The overall impression was so good I was motivated to test a real Commodore keyboard. It can be wired to the Raspberry Pi GPIO connector with no additional electronics. Last time I only tried the 9-pin joystick.

A PCB design exists for just dropping in the keyboard connector and the joysticks (also a power switch), but now I could test it with breadboard wires.

Without such a PCB, it's not that obvious how to place the Raspberry in the case, but it's a start.

A tip for mounting a Raspberry on some surface. First drill through one hole, then screw the Rpi in place. Then drill another hole through the Rpi circuit board hole. Put that screw in place too and then drill the two remaining holes, again through the circuit board. 

This way the holes will be more accurate than trying to mark positions for drill holes using the Rpi holes or with a ruler.


I got a bit sidetracked at first as although I had a loose C64C case and keyboard, I didn't find my keyboard mounting brackets. 

So I had to improvise something. Luckily as the C64 board doesn't have to be there the shapes aren't that specific, as long as they hold the keyboard in the correct place.

I took the basic dimensions and some inspiration from crashmeplease's Ultimate64 Keyboard Mounting Brackets (https://www.thingiverse.com/thing:3051450) STL models, but of course my mounts are not 3D printed.


So what if the case is full of wires, what else I'd put there? 

I took the wire order from here:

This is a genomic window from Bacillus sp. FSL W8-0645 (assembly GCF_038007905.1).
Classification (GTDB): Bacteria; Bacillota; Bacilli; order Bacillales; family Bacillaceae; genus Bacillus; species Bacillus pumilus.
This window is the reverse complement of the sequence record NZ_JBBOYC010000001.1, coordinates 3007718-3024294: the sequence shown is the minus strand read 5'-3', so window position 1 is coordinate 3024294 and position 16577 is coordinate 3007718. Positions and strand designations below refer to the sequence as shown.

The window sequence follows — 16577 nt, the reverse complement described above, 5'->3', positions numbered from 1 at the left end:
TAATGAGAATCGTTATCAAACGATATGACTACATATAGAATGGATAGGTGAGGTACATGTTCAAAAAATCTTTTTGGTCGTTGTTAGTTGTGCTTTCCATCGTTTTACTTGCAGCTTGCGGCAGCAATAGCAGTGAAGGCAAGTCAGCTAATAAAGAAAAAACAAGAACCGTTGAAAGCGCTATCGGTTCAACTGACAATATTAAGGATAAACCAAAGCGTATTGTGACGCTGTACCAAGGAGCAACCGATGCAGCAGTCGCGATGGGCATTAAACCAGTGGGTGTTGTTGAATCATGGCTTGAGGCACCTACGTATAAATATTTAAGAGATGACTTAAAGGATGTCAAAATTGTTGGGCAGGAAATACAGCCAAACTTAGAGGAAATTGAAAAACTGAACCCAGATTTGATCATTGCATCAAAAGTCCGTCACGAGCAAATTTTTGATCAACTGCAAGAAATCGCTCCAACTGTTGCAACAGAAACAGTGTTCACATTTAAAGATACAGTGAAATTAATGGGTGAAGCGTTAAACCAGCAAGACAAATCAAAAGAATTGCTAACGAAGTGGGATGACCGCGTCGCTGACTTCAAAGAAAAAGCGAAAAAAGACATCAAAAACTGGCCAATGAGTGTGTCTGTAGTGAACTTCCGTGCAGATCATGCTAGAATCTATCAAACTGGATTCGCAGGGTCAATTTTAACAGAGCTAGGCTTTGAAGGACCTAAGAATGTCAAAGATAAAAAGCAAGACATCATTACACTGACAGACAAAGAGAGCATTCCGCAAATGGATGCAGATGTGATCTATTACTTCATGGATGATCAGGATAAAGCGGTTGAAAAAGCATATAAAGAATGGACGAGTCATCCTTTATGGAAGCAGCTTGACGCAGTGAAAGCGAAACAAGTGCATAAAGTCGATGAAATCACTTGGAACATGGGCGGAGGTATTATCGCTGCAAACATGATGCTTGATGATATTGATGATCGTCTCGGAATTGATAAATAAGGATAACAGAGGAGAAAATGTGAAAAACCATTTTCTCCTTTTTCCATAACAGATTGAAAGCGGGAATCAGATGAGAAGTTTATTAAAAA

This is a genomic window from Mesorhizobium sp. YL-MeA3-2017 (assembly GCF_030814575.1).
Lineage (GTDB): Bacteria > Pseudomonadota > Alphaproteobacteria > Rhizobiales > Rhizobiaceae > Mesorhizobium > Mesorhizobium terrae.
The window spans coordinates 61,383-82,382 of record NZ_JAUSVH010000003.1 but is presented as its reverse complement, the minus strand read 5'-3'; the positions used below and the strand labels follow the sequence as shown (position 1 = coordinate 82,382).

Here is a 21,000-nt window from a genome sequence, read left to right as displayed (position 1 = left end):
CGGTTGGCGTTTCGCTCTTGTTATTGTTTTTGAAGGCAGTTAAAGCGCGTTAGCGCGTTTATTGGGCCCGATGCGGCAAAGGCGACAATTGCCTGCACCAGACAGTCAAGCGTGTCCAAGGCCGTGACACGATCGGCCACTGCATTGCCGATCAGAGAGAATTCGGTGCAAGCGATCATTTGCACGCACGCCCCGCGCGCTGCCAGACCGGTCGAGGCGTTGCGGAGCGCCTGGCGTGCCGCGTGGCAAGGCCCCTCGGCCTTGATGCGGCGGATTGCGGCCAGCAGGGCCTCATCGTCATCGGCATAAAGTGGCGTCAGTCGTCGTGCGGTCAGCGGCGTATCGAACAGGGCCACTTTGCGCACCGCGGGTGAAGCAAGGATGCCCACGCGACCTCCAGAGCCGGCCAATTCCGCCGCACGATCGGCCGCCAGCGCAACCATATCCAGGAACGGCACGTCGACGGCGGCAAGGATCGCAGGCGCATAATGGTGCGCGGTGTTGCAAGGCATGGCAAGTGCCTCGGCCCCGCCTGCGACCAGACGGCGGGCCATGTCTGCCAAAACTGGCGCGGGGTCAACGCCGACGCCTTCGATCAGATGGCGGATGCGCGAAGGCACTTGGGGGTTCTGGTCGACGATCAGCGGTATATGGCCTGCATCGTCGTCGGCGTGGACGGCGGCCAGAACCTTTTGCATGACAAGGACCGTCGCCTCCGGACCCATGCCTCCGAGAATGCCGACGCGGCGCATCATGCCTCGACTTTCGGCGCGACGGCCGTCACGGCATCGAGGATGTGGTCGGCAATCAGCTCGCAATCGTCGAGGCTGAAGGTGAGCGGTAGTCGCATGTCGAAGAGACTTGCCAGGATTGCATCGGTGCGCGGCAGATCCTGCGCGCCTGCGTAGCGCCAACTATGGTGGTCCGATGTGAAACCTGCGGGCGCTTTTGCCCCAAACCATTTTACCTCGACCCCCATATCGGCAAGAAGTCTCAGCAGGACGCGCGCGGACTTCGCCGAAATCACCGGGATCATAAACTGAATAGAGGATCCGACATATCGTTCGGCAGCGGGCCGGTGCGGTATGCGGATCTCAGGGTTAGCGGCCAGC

https://makerhacks.com/raspberrypi-bmc64-c64/

...and of course the GPIO numbering is not the same as pin order:

https://www.raspberrypi.org/documentation/usage/gpio/

Later I might solder a proper connector between the Rpi and the keyboard connector, and also adjust the positioning a bit. The SD card isn't particularly accessible at the moment, I carved a crude trapdoor for changing it, though. No, I don't think every C64 case needs to be preserved in pristine condition. Damn those micro-SDs.

Starting the Pi, the C64 keyboard didn't work! But no worries, it needs to be activated first from the keyboard sub-menu, using the USB keyboard. 

After this the C= and F7 key together activates the menu and it can be operated with the C64 cursor keys. Obviously it's a good idea to save the settings at this point.

I left the joysticks unconnected and this might need some additional figuring out.

I noticed that as the C64 keyboard is active, I seem to lose the possibility of using arrow keys as a joystick. In fact, if try to use the option Left Control/Arrow keys as joystick, I can no longer access the menu using C= and F7 and have to restart the Pi.


I had to test the one major advantage a real keyboard has over emulators, the PETSCII characters! I didn't have the patience to do anything larger, though... Shift Lock doesn't seem to work.

Without joystick, I was not that eager to test so many games, but Thrust (keyboard-based arcade game) worked rather well.

Trying the composite video with 1084S monitor and using this real keyboard, the feel is pretty good. 

Unlike with THE 64 Maxi, there is no feel of delay from my keypresses to the on-screen characters in BASIC.


So, yeah

So, a definite multi-thumbs up from me and I'd say this looks like it is preferable over C64 Maxi, at least if you are prepared to do a bit of tinkering.

Keyboard project continued here

BMC64 website